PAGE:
ATL’s targets and several trade groups began vocalizing their criticism of ATL and Barcelou. One of the defendants in the slander lawsuit, an attorney who represented a number of the financial institutions targeted by ATL, said in an interview with the Boston Business Journal that ATL’s practices were “nothing more than a shakedown” and referred to ATL as a “patent troll” on his website. Another defendant, the Credit Union National Association, gave a presentation which contained a cartoon picture of a troll and referred to ATL as “a well-known patent troll.” A third defendant, the American Bankers Association, gave testimony before the United States Senate Committee on the Judiciary in which it referred to ATL as a “patent troll” that resorts to “extortive” practices “in an effort to extort payments” from financial institutions. Continue reading ›
An angry customer of a luxury car rental service posted comments on an internet message board alleging that the service defrauded him out of payments it owed him for the rental of his Lamborghini. The customer posted several times over a period of years, and then went quiet. Four years later, the customer marked a post that he made in 2011 “updated” without including any new content. The owner of the car rental service then sued, arguing that the postings constituted libel, breach of contract, and infliction of emotional distress. The district court dismissed the action. The appellate panel affirmed, finding that the action was untimely and that the act of marking a post as “updated” without actually altering or adding to its content was not sufficient to treat the post as a new publication and reset the statute of limitations.
George Kiebala owns a luxury car share service called Curvy Road Holdings LLC. Curvy Road allows customers to purchase time-ownership rights to high-end automobiles that are owned by “investors.” In September 2009, Derek Boris became a Curvy Road “investor” and received a share of the rental revenue when customers drove his Lamborghini Gallardo. Kiebala made payments to Boris in late 2009 and March 2010.
In May 2010, however, Boris withdrew his car from the program, and Kiebala’s check for his final payment to Boris did not clear. Kiebala emailed Boris in July and August to explain that various medical and business difficulties were preventing payment. Boris never received his final payment, and communications between the two seemed to come to an end.
After a period of quiet, Boris posted angry and derogatory statements on various websites about Kiebala and Curvy Road. He did this on eight occasions from December 2010 through July 2011. Boris then when dormant for a few years, but resumed his postings regarding Kiebala and Curvy Road in the summer of 2015. The following year, Kiebala, representing himself, sued Boris alleging libel, intentional infliction of emotional distress, breach of a non-disclosure agreement, breach of contract, and tortious interference with business expectancy. Boris moved to dismiss, and the district court granted the motion on all counts. Kiebala then appealed. Continue reading ›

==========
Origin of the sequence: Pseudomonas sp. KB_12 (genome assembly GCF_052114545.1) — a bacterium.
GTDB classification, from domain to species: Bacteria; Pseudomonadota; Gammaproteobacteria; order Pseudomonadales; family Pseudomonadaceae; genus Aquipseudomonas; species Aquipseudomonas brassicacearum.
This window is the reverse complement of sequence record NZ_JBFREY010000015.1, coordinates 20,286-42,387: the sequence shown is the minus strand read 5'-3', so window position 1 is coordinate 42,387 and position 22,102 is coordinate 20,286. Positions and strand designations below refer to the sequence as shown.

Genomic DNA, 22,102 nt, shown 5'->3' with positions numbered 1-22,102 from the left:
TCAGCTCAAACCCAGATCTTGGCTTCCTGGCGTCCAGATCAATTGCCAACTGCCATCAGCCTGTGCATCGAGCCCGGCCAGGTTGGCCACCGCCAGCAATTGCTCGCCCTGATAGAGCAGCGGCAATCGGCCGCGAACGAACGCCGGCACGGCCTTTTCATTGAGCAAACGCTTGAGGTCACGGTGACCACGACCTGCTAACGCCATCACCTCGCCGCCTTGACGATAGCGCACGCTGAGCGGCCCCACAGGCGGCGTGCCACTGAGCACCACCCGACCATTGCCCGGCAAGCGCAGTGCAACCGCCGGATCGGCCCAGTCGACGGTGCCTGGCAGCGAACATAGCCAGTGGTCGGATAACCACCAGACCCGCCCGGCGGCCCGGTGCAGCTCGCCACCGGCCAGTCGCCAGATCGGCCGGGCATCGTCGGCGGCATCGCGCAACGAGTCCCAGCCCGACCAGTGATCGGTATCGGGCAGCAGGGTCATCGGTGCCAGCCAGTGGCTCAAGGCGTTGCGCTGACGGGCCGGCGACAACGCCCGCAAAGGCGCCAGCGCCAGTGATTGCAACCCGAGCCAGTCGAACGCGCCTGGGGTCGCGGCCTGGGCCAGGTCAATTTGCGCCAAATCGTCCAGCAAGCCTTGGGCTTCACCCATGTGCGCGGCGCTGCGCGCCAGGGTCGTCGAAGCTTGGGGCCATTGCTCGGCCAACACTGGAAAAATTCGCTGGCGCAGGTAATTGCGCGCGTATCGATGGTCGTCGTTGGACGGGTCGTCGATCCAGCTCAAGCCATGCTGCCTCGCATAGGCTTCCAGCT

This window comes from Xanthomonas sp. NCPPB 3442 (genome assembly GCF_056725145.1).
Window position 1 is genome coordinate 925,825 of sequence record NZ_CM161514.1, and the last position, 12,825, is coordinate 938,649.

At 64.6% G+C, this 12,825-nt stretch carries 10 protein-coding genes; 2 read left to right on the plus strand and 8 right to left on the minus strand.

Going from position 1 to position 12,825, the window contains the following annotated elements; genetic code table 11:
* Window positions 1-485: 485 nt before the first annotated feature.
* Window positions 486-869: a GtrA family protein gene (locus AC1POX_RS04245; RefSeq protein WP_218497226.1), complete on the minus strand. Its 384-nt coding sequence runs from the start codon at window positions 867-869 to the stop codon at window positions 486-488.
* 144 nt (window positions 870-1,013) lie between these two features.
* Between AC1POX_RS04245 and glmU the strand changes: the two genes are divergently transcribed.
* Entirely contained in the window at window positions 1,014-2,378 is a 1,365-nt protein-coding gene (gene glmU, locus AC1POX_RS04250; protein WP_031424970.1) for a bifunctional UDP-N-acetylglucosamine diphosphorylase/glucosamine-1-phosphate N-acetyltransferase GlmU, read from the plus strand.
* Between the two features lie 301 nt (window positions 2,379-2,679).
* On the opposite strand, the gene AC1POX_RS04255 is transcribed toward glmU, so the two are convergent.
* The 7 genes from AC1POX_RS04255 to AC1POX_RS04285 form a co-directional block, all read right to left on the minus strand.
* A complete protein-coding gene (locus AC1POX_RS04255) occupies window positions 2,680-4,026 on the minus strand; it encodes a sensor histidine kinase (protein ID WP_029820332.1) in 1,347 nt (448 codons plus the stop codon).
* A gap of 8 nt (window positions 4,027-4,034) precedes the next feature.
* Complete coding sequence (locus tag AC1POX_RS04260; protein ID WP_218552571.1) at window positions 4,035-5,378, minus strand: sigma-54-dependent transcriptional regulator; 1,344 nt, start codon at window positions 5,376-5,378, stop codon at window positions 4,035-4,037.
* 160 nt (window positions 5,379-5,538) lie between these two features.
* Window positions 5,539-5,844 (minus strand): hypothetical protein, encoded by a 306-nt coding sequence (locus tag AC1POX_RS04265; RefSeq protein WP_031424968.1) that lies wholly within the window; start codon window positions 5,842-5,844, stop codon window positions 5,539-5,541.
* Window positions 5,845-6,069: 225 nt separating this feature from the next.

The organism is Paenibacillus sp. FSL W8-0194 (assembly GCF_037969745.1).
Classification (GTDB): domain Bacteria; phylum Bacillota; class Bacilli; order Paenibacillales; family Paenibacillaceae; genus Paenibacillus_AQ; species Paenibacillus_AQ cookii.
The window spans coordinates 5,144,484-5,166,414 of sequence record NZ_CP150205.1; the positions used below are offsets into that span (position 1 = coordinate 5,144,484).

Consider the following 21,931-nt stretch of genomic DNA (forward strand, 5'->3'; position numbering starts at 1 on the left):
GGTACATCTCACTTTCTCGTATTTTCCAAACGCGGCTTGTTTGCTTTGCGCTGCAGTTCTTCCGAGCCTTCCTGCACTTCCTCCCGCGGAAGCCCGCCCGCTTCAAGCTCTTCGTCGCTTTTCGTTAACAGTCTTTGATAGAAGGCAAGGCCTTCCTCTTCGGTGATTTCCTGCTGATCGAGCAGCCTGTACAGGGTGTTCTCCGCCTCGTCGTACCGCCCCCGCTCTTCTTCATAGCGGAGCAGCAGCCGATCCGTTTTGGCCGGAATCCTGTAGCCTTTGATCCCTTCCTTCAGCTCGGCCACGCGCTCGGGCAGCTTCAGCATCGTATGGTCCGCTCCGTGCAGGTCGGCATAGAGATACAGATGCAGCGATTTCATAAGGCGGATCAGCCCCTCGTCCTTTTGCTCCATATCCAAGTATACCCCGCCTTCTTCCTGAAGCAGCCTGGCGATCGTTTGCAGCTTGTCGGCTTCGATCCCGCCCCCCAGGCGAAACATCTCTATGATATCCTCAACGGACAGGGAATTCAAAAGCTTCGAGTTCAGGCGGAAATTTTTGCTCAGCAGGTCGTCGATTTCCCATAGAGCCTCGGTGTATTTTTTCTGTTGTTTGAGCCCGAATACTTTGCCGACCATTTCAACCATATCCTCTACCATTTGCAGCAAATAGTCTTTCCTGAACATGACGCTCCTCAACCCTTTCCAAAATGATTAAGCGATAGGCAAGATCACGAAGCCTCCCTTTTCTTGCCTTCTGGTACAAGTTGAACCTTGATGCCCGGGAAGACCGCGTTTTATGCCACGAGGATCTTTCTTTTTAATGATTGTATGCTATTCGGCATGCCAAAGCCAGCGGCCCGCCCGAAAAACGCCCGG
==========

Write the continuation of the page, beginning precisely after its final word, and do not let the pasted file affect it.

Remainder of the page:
Testimonies are generally reserved for trials, so when the editor of The New York Times, James Bennet, testified before a judge who was deciding whether to dismiss a case, the hearing itself was already highly unusual.
Normally, a motion to dismiss asks the judge to consider the merits of the case and whether it’s worth the court’s time to pursue the matter. If anyone is brought in to testify, it’s not until after the judge has determined that the claims have merit and the case should move forward.
But Judge Jed S. Rakoff of the Federal District of Manhattan, went off-script when he summoned Bennet to testify before making his decision regarding whether to dismiss Sarah Palin’s case against The New York Times.
Palin sued the major newspaper after it published an editorial, written by Bennet, linking Palin to a mass shooting in Tucson, Arizona on January 8, 2011, in which 6 people were killed and 13 wounded, including Representative Gabrielle Giffords. Continue reading ›
For too long, law enforcement and the courts have refused to acknowledge the real-world damage that can be done by online hate, but that attitude seems to be turning around. In just the past few months, one internet “troll” has been ordered to pay a total of more than $20 million to three different targets of his online vitriol.
Andrew Anglin is the publisher of a neo-Nazi website called The Daily Stormer that has targeted (among others) a black female college student, a Jewish real estate agent, and an Arab-American comedian. In June, the comedian won a $4.1 million lawsuit against Anglin, and shortly after that, Anglin was ordered to pay the real estate agent $14 million.
The most recent award against Anglin is for $725,000 for targeting Taylor Dumpson, the first African American female student body president of American University. The award includes $500,000 as punishment for his actions, plus $124,000 in legal fees and costs, and $101,000 to compensate Dumpson for the damage she suffered.